AZ’S CHARTER SCHOOLS OVERSTATE ENROLLMENT; September 4, 2007; The Arizona Republic
Steve Chavez tried for four years to get an accurate count of the 250 or so students attending his five small charter schools in northern Arizona.
He can’t say exactly why it was difficult. Perhaps clerical problems, he said, or having the kids spread across too many campuses. Chavez said Renaissance Educational Consortium never established a uniform policy to track students.
“We just didn’t have the most watchful eyes, the due diligence,” Chavez said.
Because charters get state funds based on their enrollment, that failing cost taxpayers until state auditors caught up.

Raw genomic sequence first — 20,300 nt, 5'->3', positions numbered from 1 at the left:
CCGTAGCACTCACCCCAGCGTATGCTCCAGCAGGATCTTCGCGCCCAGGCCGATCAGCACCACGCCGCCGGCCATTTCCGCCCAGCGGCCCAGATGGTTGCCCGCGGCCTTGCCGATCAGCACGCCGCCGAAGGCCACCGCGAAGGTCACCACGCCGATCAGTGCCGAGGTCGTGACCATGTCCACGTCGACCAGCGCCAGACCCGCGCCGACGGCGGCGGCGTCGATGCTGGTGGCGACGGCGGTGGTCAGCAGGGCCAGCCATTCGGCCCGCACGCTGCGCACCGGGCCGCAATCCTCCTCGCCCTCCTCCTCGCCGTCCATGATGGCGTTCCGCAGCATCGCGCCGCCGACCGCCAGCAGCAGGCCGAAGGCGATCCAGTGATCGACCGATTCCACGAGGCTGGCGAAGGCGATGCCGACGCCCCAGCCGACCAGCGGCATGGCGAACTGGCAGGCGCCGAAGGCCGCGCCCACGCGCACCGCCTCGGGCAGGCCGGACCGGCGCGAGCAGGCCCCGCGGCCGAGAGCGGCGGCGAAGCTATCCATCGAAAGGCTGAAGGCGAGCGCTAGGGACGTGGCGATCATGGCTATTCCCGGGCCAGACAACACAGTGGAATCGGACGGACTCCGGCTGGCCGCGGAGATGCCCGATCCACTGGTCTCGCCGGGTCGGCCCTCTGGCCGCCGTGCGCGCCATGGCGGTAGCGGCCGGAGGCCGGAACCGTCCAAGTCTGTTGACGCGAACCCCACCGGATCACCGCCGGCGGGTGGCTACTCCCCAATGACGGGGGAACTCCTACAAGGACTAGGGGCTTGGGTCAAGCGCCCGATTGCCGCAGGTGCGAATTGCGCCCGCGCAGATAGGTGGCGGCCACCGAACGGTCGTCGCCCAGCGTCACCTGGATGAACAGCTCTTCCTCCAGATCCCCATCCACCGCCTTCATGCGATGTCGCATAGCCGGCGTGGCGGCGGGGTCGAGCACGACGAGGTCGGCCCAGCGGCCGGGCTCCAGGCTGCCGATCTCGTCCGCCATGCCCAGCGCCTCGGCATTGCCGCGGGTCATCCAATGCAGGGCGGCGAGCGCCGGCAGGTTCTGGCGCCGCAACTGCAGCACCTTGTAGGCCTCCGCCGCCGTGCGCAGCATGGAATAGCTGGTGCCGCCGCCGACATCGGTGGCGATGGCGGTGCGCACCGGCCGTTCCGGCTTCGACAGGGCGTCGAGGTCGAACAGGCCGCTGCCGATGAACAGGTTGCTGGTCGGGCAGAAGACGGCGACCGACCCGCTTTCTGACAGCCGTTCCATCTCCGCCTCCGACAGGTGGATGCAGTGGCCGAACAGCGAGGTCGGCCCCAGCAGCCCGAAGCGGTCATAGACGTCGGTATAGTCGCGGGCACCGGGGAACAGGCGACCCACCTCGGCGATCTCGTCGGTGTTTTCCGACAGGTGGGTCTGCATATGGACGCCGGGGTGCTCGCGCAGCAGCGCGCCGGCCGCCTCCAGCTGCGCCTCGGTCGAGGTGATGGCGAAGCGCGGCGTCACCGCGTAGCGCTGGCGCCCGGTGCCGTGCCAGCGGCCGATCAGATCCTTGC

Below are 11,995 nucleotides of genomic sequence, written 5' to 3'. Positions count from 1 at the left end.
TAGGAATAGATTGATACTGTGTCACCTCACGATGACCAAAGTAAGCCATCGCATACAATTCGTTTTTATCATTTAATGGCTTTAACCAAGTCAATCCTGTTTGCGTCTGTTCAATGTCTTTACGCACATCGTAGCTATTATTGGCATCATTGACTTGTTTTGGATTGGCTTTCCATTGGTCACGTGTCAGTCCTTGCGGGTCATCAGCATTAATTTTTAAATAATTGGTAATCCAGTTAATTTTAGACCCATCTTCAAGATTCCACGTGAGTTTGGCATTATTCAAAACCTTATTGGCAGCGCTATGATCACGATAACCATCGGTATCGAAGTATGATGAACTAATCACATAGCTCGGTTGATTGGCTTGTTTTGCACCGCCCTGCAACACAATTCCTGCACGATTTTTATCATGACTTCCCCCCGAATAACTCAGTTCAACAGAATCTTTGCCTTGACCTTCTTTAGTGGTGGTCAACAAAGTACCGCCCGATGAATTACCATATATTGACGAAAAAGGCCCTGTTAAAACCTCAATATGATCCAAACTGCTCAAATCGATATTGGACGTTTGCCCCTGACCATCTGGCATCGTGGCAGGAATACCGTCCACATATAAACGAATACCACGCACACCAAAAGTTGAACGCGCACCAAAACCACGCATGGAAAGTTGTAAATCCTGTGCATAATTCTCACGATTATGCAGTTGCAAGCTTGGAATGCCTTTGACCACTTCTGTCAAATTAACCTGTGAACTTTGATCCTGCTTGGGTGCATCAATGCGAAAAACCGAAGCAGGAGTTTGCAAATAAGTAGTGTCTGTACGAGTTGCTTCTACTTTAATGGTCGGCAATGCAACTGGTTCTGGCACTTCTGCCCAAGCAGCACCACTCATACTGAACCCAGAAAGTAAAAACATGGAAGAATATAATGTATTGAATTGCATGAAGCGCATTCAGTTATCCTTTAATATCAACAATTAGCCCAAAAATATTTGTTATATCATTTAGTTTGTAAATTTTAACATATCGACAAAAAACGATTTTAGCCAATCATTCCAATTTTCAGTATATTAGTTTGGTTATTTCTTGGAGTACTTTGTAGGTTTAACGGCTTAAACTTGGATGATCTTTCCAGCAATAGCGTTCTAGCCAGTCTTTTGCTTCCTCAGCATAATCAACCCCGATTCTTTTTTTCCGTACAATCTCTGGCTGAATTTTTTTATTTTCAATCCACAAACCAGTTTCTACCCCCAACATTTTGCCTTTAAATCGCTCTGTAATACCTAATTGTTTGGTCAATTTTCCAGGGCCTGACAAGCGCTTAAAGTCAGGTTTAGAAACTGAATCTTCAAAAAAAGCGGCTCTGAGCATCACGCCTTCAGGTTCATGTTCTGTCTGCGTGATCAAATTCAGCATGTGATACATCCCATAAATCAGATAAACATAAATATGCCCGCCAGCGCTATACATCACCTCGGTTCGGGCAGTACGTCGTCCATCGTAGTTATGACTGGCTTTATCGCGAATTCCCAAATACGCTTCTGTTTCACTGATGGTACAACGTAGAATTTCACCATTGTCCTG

In the 2005-06 school year, nearly half of Renaissance’s reported students weren’t enrolled, had dropped out or were chronically absent, state investigators found.
Renaissance collected an extra $102,000 in state money from June to October 2005, which the state eventually took back, plus a 10 percent penalty on its monthly payments. The state continued reducing its monthly payments as it found further problems with the company’s student counts the rest of the year.
Attendance counts are a common way for Arizona’s charter schools to milk state finances.
In 2004, state auditors found attendance-tracking problems at more than half of the state’s 345 charter-school firms. A review of recent charter audits shows many schools still have problems counting students…